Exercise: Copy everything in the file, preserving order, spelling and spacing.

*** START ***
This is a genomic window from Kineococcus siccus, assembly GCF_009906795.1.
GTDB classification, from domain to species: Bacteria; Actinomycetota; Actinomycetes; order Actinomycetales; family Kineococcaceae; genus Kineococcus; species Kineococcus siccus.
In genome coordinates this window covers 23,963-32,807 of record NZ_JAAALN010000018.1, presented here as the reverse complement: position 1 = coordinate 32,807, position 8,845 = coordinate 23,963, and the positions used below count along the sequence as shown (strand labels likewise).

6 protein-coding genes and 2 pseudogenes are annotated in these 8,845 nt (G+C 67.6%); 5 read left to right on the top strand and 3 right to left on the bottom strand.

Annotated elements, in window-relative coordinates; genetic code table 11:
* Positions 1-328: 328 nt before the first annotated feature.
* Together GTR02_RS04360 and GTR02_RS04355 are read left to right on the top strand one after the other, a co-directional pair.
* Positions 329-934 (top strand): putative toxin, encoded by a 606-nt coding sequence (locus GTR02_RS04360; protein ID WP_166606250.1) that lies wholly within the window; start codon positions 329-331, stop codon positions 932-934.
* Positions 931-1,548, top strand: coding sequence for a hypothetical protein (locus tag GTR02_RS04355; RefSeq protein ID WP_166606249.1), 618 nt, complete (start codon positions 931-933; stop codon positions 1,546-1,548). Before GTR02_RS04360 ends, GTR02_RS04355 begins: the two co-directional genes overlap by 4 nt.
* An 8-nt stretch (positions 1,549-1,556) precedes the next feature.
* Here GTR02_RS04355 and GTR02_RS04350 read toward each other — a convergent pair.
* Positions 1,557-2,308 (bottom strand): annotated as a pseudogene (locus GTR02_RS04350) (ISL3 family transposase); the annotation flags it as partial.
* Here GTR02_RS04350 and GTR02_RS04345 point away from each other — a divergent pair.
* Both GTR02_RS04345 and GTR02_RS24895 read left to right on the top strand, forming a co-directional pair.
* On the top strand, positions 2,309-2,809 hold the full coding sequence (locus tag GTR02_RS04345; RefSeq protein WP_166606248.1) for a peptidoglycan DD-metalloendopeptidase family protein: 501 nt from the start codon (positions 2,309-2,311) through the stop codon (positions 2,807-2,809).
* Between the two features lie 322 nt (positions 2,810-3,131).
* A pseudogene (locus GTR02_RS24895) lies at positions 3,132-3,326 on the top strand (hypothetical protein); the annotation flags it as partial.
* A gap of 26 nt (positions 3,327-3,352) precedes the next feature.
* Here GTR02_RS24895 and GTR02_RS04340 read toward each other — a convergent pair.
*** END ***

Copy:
This is a genomic window from Kineococcus siccus, assembly GCF_009906795.1.
GTDB classification, from domain to species: Bacteria; Actinomycetota; Actinomycetes; order Actinomycetales; family Kineococcaceae; genus Kineococcus; species Kineococcus siccus.
In genome coordinates this window covers 23,963-32,807 of record NZ_JAAALN010000018.1, presented here as the reverse complement: position 1 = coordinate 32,807, position 8,845 = coordinate 23,963, and the positions used below count along the sequence as shown (strand labels likewise).

6 protein-coding genes and 2 pseudogenes are annotated in these 8,845 nt (G+C 67.6%); 5 read left to right on the top strand and 3 right to left on the bottom strand.

Annotated elements, in window-relative coordinates; genetic code table 11:
* Positions 1-328: 328 nt before the first annotated feature.
* Together GTR02_RS04360 and GTR02_RS04355 are read left to right on the top strand one after the other, a co-directional pair.
* Positions 329-934 (top strand): putative toxin, encoded by a 606-nt coding sequence (locus GTR02_RS04360; protein ID WP_166606250.1) that lies wholly within the window; start codon positions 329-331, stop codon positions 932-934.
* Positions 931-1,548, top strand: coding sequence for a hypothetical protein (locus tag GTR02_RS04355; RefSeq protein ID WP_166606249.1), 618 nt, complete (start codon positions 931-933; stop codon positions 1,546-1,548). Before GTR02_RS04360 ends, GTR02_RS04355 begins: the two co-directional genes overlap by 4 nt.
* An 8-nt stretch (positions 1,549-1,556) precedes the next feature.
* Here GTR02_RS04355 and GTR02_RS04350 read toward each other — a convergent pair.
* Positions 1,557-2,308 (bottom strand): annotated as a pseudogene (locus GTR02_RS04350) (ISL3 family transposase); the annotation flags it as partial.
* Here GTR02_RS04350 and GTR02_RS04345 point away from each other — a divergent pair.
* Both GTR02_RS04345 and GTR02_RS24895 read left to right on the top strand, forming a co-directional pair.
* On the top strand, positions 2,309-2,809 hold the full coding sequence (locus tag GTR02_RS04345; RefSeq protein WP_166606248.1) for a peptidoglycan DD-metalloendopeptidase family protein: 501 nt from the start codon (positions 2,309-2,311) through the stop codon (positions 2,807-2,809).
* Between the two features lie 322 nt (positions 2,810-3,131).
* A pseudogene (locus GTR02_RS24895) lies at positions 3,132-3,326 on the top strand (hypothetical protein); the annotation flags it as partial.
* A gap of 26 nt (positions 3,327-3,352) precedes the next feature.
* Here GTR02_RS24895 and GTR02_RS04340 read toward each other — a convergent pair.